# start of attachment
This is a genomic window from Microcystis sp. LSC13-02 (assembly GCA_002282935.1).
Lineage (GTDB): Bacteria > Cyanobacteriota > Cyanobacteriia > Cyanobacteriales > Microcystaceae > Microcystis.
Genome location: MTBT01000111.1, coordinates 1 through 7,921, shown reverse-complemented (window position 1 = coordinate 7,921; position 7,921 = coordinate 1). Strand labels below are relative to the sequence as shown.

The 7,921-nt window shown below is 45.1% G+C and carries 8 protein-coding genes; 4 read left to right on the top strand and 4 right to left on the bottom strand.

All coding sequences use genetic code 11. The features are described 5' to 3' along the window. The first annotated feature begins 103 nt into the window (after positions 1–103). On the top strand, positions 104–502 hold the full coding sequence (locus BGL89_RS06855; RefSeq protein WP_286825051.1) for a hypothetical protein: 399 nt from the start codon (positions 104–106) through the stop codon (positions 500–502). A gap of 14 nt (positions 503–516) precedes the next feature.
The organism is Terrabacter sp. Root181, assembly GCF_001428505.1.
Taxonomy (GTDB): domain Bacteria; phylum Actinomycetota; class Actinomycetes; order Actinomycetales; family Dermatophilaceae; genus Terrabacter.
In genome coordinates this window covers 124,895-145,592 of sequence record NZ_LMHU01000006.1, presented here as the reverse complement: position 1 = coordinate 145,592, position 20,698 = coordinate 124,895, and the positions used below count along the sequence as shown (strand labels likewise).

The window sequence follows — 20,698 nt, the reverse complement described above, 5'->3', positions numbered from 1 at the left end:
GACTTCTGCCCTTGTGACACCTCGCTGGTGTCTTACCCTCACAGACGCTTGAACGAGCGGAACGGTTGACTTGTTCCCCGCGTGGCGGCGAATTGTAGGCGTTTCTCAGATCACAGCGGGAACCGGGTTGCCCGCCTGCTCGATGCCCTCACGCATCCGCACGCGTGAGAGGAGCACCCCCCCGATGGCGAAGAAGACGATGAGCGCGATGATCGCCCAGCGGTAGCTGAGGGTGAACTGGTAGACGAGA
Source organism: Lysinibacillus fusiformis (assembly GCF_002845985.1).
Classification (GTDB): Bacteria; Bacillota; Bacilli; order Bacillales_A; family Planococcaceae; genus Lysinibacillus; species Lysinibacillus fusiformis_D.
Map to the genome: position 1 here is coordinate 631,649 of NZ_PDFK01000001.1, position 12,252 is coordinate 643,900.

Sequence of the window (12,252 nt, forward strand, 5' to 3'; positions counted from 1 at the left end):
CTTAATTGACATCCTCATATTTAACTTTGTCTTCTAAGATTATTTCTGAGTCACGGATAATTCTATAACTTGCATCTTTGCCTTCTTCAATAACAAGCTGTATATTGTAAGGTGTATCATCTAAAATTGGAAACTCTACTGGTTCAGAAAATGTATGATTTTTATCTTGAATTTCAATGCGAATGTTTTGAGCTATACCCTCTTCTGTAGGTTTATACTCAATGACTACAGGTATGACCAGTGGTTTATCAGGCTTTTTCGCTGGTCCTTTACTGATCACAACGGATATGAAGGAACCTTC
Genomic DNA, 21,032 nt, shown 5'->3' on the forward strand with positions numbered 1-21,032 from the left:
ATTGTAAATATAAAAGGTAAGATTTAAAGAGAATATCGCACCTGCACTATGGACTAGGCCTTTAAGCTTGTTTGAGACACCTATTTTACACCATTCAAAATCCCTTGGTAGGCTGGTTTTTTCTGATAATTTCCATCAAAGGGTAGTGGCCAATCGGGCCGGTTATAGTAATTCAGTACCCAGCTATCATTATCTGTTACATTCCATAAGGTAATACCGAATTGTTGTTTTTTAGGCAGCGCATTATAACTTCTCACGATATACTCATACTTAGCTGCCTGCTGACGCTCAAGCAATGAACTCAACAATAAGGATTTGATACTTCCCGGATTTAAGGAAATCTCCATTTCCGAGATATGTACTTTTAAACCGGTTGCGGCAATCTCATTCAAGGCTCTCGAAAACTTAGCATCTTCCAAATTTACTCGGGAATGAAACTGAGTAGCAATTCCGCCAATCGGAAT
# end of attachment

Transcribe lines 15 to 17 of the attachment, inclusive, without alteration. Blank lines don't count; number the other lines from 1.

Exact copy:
CTTAATTGACATCCTCATATTTAACTTTGTCTTCTAAGATTATTTCTGAGTCACGGATAATTCTATAACTTGCATCTTTGCCTTCTTCAATAACAAGCTGTATATTGTAAGGTGTATCATCTAAAATTGGAAACTCTACTGGTTCAGAAAATGTATGATTTTTATCTTGAATTTCAATGCGAATGTTTTGAGCTATACCCTCTTCTGTAGGTTTATACTCAATGACTACAGGTATGACCAGTGGTTTATCAGGCTTTTTCGCTGGTCCTTTACTGATCACAACGGATATGAAGGAACCTTC
Genomic DNA, 21,032 nt, shown 5'->3' on the forward strand with positions numbered 1-21,032 from the left:
ATTGTAAATATAAAAGGTAAGATTTAAAGAGAATATCGCACCTGCACTATGGACTAGGCCTTTAAGCTTGTTTGAGACACCTATTTTACACCATTCAAAATCCCTTGGTAGGCTGGTTTTTTCTGATAATTTCCATCAAAGGGTAGTGGCCAATCGGGCCGGTTATAGTAATTCAGTACCCAGCTATCATTATCTGTTACATTCCATAAGGTAATACCGAATTGTTGTTTTTTAGGCAGCGCATTATAACTTCTCACGATATACTCATACTTAGCTGCCTGCTGACGCTCAAGCAATGAACTCAACAATAAGGATTTGATACTTCCCGGATTTAAGGAAATCTCCATTTCCGAGATATGTACTTTTAAACCGGTTGCGGCAATCTCATTCAAGGCTCTCGAAAACTTAGCATCTTCCAAATTTACTCGGGAATGAAACTGAGTAGCAATTCCGCCAATCGGAAT